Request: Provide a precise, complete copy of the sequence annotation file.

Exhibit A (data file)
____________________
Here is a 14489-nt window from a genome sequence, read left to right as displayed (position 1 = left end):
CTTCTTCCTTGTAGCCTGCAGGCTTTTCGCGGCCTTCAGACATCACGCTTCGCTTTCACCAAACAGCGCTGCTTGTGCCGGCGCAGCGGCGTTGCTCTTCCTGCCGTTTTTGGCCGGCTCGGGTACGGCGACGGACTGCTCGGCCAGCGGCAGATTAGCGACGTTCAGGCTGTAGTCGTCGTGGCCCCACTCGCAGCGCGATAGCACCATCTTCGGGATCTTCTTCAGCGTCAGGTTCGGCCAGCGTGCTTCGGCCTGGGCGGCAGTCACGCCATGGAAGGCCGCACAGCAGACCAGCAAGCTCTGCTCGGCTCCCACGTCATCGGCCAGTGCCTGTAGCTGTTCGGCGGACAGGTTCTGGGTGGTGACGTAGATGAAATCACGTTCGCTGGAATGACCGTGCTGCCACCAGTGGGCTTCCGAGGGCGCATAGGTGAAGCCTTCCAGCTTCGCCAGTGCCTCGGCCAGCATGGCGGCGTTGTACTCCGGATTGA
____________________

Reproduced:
Here is a 14489-nt window from a genome sequence, read left to right as displayed (position 1 = left end):
CTTCTTCCTTGTAGCCTGCAGGCTTTTCGCGGCCTTCAGACATCACGCTTCGCTTTCACCAAACAGCGCTGCTTGTGCCGGCGCAGCGGCGTTGCTCTTCCTGCCGTTTTTGGCCGGCTCGGGTACGGCGACGGACTGCTCGGCCAGCGGCAGATTAGCGACGTTCAGGCTGTAGTCGTCGTGGCCCCACTCGCAGCGCGATAGCACCATCTTCGGGATCTTCTTCAGCGTCAGGTTCGGCCAGCGTGCTTCGGCCTGGGCGGCAGTCACGCCATGGAAGGCCGCACAGCAGACCAGCAAGCTCTGCTCGGCTCCCACGTCATCGGCCAGTGCCTGTAGCTGTTCGGCGGACAGGTTCTGGGTGGTGACGTAGATGAAATCACGTTCGCTGGAATGACCGTGCTGCCACCAGTGGGCTTCCGAGGGCGCATAGGTGAAGCCTTCCAGCTTCGCCAGTGCCTCGGCCAGCATGGCGGCGTTGTACTCCGGATTGA